Is My Dog Normal

The Resource for Everything About Dogs


Is My Dog Normal

by Dawn Arkin



As a new pet owner you have certain preconceived notions of how an animal will behave when you bring home a dog for the first time. If you have never had a dog before, some of the behaviors displayed could be surprising and upsetting. It could lead you to wonder if your dog is normal.

One thing you must remember is dogs are animals. They respond as an animal would to things like sudden loud noises, unexpected visitors, and will respond in a variety of ways. Here are some of the normal doggie behaviors you can expect from your new friend.

A note of caution. Excessive behavior patterns should be dealt with using love and training. Never beat a dog for doing what comes naturally to him.

Barking
Dogs bark. It is their way to communicate to other dogs, to their owners, and to strangers who they feel threatens them. A strange noise in the night will make a dog bark a warning.

Something you can do if your new dog's barking is too much is to have your dog trained by a professional. In extreme cases, there are barking collars designed to help correct a dog's excessive barking. But always try training first.

Guarding His Food
Domesticated dogs were once wild animals. The desire to keep their food for themselves is still very strong. Even the smallest dog will defend his food from poachers, even you. One way to avoid this behavior is to feed your dog in a location that is quiet, without distractions. Teach your children to leave the dog along while he is eating to avoid potential nips or bites.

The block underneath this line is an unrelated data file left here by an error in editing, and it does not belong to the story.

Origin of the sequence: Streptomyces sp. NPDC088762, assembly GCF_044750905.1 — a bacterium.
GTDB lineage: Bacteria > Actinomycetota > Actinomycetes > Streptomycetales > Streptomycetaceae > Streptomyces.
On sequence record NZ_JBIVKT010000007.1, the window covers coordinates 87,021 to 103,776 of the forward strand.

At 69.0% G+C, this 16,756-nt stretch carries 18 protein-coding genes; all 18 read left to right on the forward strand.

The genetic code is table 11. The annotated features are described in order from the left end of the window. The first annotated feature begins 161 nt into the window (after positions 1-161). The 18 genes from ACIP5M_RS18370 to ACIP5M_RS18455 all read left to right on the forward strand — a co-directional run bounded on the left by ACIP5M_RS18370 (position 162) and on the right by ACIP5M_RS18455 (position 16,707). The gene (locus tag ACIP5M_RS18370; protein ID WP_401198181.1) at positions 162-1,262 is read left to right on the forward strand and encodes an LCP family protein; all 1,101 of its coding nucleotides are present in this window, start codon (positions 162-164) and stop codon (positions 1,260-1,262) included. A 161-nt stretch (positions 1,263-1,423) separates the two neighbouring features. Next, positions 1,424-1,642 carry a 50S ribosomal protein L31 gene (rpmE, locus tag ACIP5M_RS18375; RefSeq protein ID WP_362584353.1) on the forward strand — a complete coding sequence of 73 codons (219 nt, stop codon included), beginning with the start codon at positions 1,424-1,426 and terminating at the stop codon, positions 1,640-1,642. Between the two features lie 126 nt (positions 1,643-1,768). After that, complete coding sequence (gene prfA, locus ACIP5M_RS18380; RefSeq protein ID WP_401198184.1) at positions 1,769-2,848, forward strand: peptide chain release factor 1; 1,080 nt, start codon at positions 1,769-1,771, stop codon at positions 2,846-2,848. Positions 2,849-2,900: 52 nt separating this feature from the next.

Territoriality
Dogs have evolved from wild animals into domesticated pets. They still have a sense of territory, and will defend it from intruders. Most dogs will consider their home and yard their territory. They will bark or growl at people who do not belong in their eyes. Obedience training is especially helpful for this dog issue.

Urinating and Defecating
Most dogs are trained at a young age to use the yard for all their bathroom needs. But accidents can and will happen. A dog left too long inside will urinate or defecate on the carpet even after he's been trained not too. Being angry with a dog that has had an accident will only make the dog more nervous and possibly cause more accidents in the future. The best way to avoid this problem is to make sure the dog has ample opportunities to go outside.

Chewing
Dogs and chewing go hand in hand. Dogs love to chew and will find things in your home to gnaw on unless you supply him with toys of his own. Rawhide chews and plastic chew toys are all great ways to satisfy his desire to chew and save your possessions from harm.

Nipping and Biting
This is by far the worse of dog behaviors. Dogs nip and bite to warn perceived attackers or protect themselves from harm. It matters little to a dog if the attacker is a small child or full-grown adult. No one wants to be bitten by a dog and if your dog shows signs of this behavior it is imperative to take steps to stop it before it becomes a real problem.

Man and dog have been together since the earliest period of human evolution. What started out as a partnership of survival has developed into a beneficial friendship. Understanding and dealing with your dog's behavior is necessary for a new pet owner's happiness with their new friend.

Dawn Arkin is a writer and animal lover who enjoys spending time with her pets. This article has been submitted in affiliation with http://www.PetLovers.Com/ which is a site for Pets.



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